Whether it’s just an ordinary place filled with interesting items, or a bona fide haunting, I love a good house story. These stories can include other places besides homes, of course. But some of my favorites centered on the people while also exploring the places as their own sort of characters—as well as sometimes unraveling a mystery of what haunts the walls. The ski resort finds itself somewhere in there with its long and tragic history. Its story—and that of the people who once and currently know it—was just as relevant as that of Ollie, Coco, and Brian.

Games really took a high stakes and terrifying twist in Dead Voices, where being too trusting and ignoring or misinterpreting warnings could have consequences. It was like a game of chess at times, with the trio having to trust in their skills and in each other. It was far from fun for the characters, but it was such a good story.

In conclusion…

I’m glad I did this reread. I’m prepared for Dark Waters, and I look forward to reading it soon. Until then, happy reading!


Monday, October 18, 2021

Music Monday (177): Kim Petras, India Arie, Leela James

  Rules:

  • Music Monday is a weekly meme hosted by Lauren Stoolfire at Always Me that asks you to share one or two songs that you've recently enjoyed. For the rules, visit the page HERE 
Breana: I really like this song by Kim Petras. It's called Future Starts Now. Give it a listen! 


Andrea: Hi All! This week I'm listening to Ready For LoveSteady Love by India Arie and Fall For You by Leela James.




As always, have an amazing week!


What are you listening to this week?



Sunday, October 17, 2021

Thought Corner: I Watched Nightbooks (2021)

Released on September 15, 2021, Nightbooks (Netflix, 2021), is a dark fantasy film that follows Alex Mosher (played by Winslow Fegley), after he inadvertently finds himself trapped in the apartment of a witch and forced to tell scary stories each night. It was a race against time. It was an interesting set up, and I approached the movie with an open mind, since I wasn’t familiar with the book it’s based on. But I was really excited for it, based on the trailer.

I really enjoyed this movie, I was surprised by the direction they went with it. Much of what Alex’s day-to-day life was like was a mystery. It was due to the start of the movie. In the beginning, we don’t spend much time with Alex or his parents in his ordinary environment. Instead, Nightbooks offers up a small but tantalizing offering, enough to get the viewer interested in what could have possibly happened to cause Alex to tear posters from his walls and shove books into his backpack before leaving in a hurry. The questions of “why” is part of what propels the narrative forward and provided another mystery outside of the apartment and the witch.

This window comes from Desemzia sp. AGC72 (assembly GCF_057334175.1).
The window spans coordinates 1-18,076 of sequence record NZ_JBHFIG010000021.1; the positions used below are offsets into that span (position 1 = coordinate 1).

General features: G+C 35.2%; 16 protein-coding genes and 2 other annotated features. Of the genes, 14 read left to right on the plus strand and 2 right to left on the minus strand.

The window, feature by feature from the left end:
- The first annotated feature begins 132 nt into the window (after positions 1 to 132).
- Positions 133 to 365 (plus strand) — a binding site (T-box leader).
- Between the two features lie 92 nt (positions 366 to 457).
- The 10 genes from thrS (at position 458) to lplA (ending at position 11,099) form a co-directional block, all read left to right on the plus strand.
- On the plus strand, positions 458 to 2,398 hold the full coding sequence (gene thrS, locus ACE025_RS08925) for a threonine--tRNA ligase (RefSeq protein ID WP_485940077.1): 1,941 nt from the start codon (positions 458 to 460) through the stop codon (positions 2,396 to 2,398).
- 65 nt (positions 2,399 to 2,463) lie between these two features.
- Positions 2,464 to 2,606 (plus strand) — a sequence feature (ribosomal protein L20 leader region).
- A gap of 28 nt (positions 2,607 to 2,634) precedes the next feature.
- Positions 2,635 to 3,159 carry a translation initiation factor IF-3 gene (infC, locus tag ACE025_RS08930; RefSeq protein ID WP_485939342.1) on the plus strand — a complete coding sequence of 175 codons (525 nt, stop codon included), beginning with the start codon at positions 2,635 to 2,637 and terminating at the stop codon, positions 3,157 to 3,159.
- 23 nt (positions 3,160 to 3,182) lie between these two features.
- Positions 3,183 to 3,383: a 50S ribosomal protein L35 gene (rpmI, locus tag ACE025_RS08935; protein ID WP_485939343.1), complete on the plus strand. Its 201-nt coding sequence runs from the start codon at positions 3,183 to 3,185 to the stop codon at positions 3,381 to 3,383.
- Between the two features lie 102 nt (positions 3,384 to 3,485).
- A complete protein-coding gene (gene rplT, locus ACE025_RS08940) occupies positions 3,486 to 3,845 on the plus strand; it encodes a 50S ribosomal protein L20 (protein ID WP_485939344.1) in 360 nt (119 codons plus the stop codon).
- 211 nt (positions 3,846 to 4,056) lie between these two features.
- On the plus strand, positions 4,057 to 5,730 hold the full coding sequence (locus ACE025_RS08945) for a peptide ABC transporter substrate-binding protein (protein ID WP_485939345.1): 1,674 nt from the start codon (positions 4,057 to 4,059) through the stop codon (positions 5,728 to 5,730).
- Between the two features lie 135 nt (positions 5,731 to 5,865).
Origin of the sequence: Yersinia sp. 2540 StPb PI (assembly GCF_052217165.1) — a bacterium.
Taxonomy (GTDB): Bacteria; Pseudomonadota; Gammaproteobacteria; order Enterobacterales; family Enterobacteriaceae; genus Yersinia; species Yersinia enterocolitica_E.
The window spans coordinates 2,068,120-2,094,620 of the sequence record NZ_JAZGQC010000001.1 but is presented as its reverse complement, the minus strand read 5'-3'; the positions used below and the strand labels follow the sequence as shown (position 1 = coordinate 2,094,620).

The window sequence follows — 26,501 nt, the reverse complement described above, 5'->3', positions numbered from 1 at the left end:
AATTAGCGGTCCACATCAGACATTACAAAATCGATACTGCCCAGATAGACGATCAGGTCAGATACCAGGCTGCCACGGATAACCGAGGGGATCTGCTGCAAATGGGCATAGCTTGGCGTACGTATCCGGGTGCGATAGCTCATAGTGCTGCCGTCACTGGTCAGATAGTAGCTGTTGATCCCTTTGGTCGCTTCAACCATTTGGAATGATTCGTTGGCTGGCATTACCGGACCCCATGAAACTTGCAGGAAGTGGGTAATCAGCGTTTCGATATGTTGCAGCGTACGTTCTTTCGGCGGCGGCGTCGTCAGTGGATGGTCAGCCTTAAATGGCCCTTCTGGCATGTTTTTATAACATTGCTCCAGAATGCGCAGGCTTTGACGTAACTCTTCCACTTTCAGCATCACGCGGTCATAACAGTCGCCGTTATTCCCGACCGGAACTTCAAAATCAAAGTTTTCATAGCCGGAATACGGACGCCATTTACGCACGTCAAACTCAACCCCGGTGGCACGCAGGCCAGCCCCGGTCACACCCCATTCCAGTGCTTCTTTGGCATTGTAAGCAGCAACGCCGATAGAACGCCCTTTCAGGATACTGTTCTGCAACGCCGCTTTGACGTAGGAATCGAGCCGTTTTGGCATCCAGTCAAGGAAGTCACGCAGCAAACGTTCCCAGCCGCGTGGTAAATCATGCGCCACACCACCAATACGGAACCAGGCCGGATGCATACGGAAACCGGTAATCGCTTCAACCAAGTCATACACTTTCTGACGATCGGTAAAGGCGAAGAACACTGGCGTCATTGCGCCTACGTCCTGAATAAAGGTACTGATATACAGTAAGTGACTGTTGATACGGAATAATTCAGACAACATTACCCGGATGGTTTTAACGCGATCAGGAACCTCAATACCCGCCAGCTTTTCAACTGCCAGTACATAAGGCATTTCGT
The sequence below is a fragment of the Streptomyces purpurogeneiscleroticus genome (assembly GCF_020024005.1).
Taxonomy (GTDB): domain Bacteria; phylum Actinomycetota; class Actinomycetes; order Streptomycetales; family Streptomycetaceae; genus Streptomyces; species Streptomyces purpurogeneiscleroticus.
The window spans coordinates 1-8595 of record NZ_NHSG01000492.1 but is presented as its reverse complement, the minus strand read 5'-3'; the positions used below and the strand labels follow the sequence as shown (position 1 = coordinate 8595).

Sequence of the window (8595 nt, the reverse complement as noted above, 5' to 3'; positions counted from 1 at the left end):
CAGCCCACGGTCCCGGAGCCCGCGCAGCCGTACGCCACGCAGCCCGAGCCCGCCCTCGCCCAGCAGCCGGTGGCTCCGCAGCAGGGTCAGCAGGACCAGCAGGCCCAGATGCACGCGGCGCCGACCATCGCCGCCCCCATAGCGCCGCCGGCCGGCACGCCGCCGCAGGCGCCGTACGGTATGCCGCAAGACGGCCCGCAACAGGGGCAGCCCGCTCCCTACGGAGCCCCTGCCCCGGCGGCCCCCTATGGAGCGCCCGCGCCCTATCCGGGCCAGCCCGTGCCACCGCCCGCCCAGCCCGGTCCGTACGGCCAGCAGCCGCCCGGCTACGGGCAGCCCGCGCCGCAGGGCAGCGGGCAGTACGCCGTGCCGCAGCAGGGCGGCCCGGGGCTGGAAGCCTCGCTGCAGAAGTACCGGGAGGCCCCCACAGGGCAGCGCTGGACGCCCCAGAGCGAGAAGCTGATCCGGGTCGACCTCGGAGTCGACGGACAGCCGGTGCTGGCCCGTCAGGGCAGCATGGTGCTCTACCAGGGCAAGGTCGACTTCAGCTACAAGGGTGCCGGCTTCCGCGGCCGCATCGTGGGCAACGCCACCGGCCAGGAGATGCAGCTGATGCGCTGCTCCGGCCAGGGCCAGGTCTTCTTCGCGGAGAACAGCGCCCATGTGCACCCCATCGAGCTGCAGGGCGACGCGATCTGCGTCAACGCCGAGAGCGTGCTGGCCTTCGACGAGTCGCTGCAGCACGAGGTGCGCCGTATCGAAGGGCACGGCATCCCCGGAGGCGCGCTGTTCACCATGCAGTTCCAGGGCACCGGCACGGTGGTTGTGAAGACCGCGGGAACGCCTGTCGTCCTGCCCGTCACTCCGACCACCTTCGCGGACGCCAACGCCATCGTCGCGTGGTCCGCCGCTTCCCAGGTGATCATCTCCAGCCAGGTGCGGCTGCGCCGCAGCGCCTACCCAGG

From there, the most threatening and magical aspects of Nightbooks were quick to be known. Characters introductions were sort of brief, but it was well acted. Natacha, the witch, is played by Krysten Ritter. She was menacing, and her motivation was largely unknown for a long time. Given that the setting was limited to the confines of the apartment’s many but strange rooms, there was only one other prominent character besides the cat. Yazmin, played by Lidya Jewett, was a highlight of Nightbooks.

The movie had a far moodier atmosphere and more horror/jump scare instances than I thought it would have. There was danger, but despite the brooding tone, there was still an element of whimsy and a lot of Grimm’s Fairy Tales references. I also enjoyed how the movie told stories within the story, the titular Nightbooks. Those scenes were fantastic.

The ending, while a satisfying conclusion for Alex and Yazmin, ultimately leaves room for another movie. I would definitely watch it.

All-in-all, Nightbooks was a fun film. It had the kind of spooky viewing experience perfect for October. And if you saw Netflix’s A Babysitters Guide to Monster Hunting, released October of 2020, then this one is a must watch.


Check out the Nightbooks trailer...
 


Friday, October 15, 2021

The Friday 56 (207) & Book Beginnings: Dead Voices by Katherine Arden

The Friday 56 is a weekly meme hosted by Freda's Voice where every Friday you pick a book and turn to page 56 or 56%, and select a sentence or a few, as long as it's not a spoiler. For the full rules, visit the the page HERE


Book Beginnings is a weekly meme hosted by Rose City Reader that asks you to share the first sentence (or so) of the book you're reading.


Synopsis from Goodreads...
Bestselling author Katherine Arden returns with another creepy, spine-tingling adventure in this follow-up to the critically acclaimed Small Spaces.